For a reduction in population to be as much of a benefit economically as environmentally, there would need to be a greater reduction at the lower end of the income scale, and less of a reduction at the higher end. Jennifer snorts. "So only rich people should have kids?" Actually no, because (theoretically) most "rich people" are lower-income people with insatiable appetites. We don't need more of them. But people with higher levels of education and higher salaries generate revenue more efficiently. One middle-class person might generate revenue equal to what 10 working-class people might generate. With fewer people generating more disposable income per person, the environment and the economy benefit.

But it's difficult to suggest to a community that they encourage educated people to have more kids and less-educated people to have fewer kids. The self-worth of those encouraged to have fewer kids would be significantly affected. They would feel rejected by their own communities. If that encouragement had been a familiar, congenial custom all along in our communities, we would have the environmental and economic benefits of the custom now and there would be no hard feelings. But asking a community to begin encouraging professors and architects to have kids and discouraging hairstylists and truck drivers from having kids would be seen as an attack on our natural right to have a family.

I understand those feelings of rejection and have no foolproof remedy for them, but financial compensation might help those people feel a little better. If a low-income family has 1 child instead of 5 children, their need for government services is greatly reduced, and their tax liability should be reduced proportionately. Currently, a family's tax liability is reduced for each of the children they produce, and it could be argued that these tax breaks are an unconscious encouragement to have more kids. Conversely, if a family's tax burden increases with each child they have because their need for government services increases, a new idea like having fewer kids would be easier to adopt.

Thursday, April 10, 2008

Carpe Cranium Political Tees

Political T-shirt designs offering the discerning wearer the opportunity to inject subtle irony into public discourse.

Iraq: Six Months At a Time

Endless war on the installment plan

This video makes it clear: No matter what happens in Iraq, the Bush Administration and John McCain always have the same answer: 6 more months.

They're at it again this week, asking for six more months. But six months won't change anything—except the body count and the price tag.

So please forward this video to your friends, and let's keep the pressure on to bring our troops home.

Saturday, April 05, 2008

10 mind-boggling reasons not to vote for McCain

10 things you should know about John McCain (but probably don't)

1. John McCain voted against establishing a national holiday in honor of Dr. Martin Luther King, Jr. Now he says his position has "evolved," yet he's continued to oppose key civil rights laws.1

2. According to Bloomberg News, McCain is more hawkish than Bush on Iraq, Russia and China. Conservative columnist Pat Buchanan says McCain "will make Cheney look like Gandhi."2

3. His reputation is built on his opposition to torture, but McCain voted against a bill to ban waterboarding, and then applauded President Bush for vetoing that ban.3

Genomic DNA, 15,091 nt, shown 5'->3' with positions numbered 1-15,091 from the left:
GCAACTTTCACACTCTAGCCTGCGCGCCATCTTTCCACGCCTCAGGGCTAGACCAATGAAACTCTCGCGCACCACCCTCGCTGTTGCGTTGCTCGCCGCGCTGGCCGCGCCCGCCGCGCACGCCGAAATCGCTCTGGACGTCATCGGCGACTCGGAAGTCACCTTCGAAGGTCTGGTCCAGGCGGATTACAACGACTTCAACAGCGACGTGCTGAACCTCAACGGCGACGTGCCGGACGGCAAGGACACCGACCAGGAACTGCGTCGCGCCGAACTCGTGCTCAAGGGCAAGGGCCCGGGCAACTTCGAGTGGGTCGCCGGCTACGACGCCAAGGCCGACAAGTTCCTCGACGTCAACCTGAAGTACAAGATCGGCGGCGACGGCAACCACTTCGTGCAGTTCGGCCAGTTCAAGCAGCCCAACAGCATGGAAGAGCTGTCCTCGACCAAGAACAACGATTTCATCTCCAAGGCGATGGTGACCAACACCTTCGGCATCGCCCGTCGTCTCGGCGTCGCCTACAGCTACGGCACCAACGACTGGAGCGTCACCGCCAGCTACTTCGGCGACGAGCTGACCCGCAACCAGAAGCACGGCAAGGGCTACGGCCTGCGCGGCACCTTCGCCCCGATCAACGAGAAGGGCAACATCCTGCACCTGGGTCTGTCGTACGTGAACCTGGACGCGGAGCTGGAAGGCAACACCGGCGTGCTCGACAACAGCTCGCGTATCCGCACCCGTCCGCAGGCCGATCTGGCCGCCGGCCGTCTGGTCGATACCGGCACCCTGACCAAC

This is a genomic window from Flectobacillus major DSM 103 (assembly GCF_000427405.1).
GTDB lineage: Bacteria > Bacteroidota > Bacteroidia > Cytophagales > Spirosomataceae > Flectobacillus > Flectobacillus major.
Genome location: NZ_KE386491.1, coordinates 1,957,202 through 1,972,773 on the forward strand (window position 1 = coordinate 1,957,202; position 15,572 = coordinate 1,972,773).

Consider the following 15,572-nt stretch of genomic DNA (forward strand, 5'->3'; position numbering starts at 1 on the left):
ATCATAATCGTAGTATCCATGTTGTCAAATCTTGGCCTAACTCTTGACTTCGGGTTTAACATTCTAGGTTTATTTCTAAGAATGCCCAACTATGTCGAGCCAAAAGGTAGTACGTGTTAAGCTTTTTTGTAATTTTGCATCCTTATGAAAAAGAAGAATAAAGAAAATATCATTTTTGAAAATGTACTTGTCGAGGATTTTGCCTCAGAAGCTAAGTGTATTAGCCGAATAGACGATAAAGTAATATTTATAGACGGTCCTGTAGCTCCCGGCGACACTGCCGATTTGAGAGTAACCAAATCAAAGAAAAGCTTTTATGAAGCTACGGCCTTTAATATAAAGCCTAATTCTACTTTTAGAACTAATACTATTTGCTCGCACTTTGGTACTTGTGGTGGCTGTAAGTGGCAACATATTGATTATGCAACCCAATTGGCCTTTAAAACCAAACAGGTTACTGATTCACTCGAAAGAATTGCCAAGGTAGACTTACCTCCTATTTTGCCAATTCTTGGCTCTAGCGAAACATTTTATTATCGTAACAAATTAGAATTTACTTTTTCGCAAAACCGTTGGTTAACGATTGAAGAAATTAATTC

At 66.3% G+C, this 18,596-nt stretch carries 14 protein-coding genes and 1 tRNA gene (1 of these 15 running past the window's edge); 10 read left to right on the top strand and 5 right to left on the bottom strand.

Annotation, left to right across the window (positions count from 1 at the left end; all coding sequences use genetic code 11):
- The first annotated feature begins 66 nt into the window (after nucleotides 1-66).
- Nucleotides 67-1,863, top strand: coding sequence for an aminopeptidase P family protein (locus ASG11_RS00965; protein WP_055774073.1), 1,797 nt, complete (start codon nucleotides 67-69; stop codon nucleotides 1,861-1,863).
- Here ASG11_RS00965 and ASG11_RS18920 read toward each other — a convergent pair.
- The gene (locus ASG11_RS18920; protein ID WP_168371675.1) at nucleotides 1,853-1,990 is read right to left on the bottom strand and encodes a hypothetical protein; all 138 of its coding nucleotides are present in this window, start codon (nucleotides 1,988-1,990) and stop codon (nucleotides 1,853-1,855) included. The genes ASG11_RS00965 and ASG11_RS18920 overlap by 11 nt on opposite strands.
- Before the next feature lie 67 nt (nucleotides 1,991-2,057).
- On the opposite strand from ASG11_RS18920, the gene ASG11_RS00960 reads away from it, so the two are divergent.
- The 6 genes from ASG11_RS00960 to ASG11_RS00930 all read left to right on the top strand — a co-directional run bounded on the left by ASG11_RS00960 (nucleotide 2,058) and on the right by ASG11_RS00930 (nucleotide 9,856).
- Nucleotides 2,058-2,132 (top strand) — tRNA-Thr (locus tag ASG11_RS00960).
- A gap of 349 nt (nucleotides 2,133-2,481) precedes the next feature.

4. McCain opposes a woman's right to choose. He said, "I do not support Roe v. Wade. It should be overturned."4

5. The Children's Defense Fund rated McCain as the worst senator in Congress for children. He voted against the children's health care bill last year, then defended Bush's veto of the bill.5

6. He's one of the richest people in a Senate filled with millionaires. The Associated Press reports he and his wife own at least eight homes! Yet McCain says the solution to the housing crisis is for people facing foreclosure to get a "second job" and skip their vacations.6

7. Many of McCain's fellow Republican senators say he's too reckless to be commander in chief. One Republican senator said: "The thought of his being president sends a cold chill down my spine. He's erratic. He's hotheaded. He loses his temper and he worries me."7

8. McCain talks a lot about taking on special interests, but his campaign manager and top advisers are actually lobbyists. The government watchdog group Public Citizen says McCain has 59 lobbyists raising money for his campaign, more than any of the other presidential candidates.8

9. McCain has sought closer ties to the extreme religious right in recent years. The pastor McCain calls his "spiritual guide," Rod Parsley, believes America's founding mission is to destroy Islam, which he calls a "false religion." McCain sought the political support of right-wing preacher John Hagee, who believes Hurricane Katrina was God's punishment for gay rights and called the Catholic Church "the Antichrist" and a "false cult."9

10. He positions himself as pro-environment, but he scored a 0—yes, zero—from the League of Conservation Voters last year.10


1. "The Complicated History of John McCain and MLK Day," ABC News, April 3, 2008

"McCain Facts,", April 4, 2008

2. "McCain More Hawkish Than Bush on Russia, China, Iraq," Bloomberg News, March 12, 2008

"Buchanan: John McCain 'Will Make Cheney Look Like Gandhi,'" ThinkProgress, February 6, 2008

3. "McCain Sides With Bush On Torture Again, Supports Veto Of Anti-Waterboarding Bill," ThinkProgress, February 20, 2008

4. "McCain says Roe v. Wade should be overturned," MSNBC, February 18, 2007

5. "2007 Children's Defense Fund Action Council® Nonpartisan Congressional Scorecard," February 2008

"McCain: Bush right to veto kids health insurance expansion," CNN, October 3, 2007

6. "Beer Executive Could Be Next First Lady," Associated Press, April 3, 2008

"McCain Says Bank Bailout Should End `Systemic Risk,'" Bloomberg News, March 25, 2008

7. "Will McCain's Temper Be a Liability?," Associated Press, February 16, 2008

"Famed McCain temper is tamed," Boston Globe, January 27, 2008

8. "Black Claims McCain's Campaign Is Above Lobbyist Influence: 'I Don't Know What The Criticism Is,'" ThinkProgress, April 2, 2008

"McCain's Lobbyist Friends Rally 'Round Their Man," ABC News, January 29, 2008

9. "McCain's Spiritual Guide: Destroy Islam," Mother Jones Magazine, March 12, 2008

"Will McCain Specifically 'Repudiate' Hagee's Anti-Gay Comments?," ThinkProgress, March 12, 2008

"McCain 'Very Honored' By Support Of Pastor Preaching 'End-Time Confrontation With Iran,'" ThinkProgress, February 28, 2008

10. "John McCain Gets a Zero Rating for His Environmental Record," Sierra Club, February 28, 2008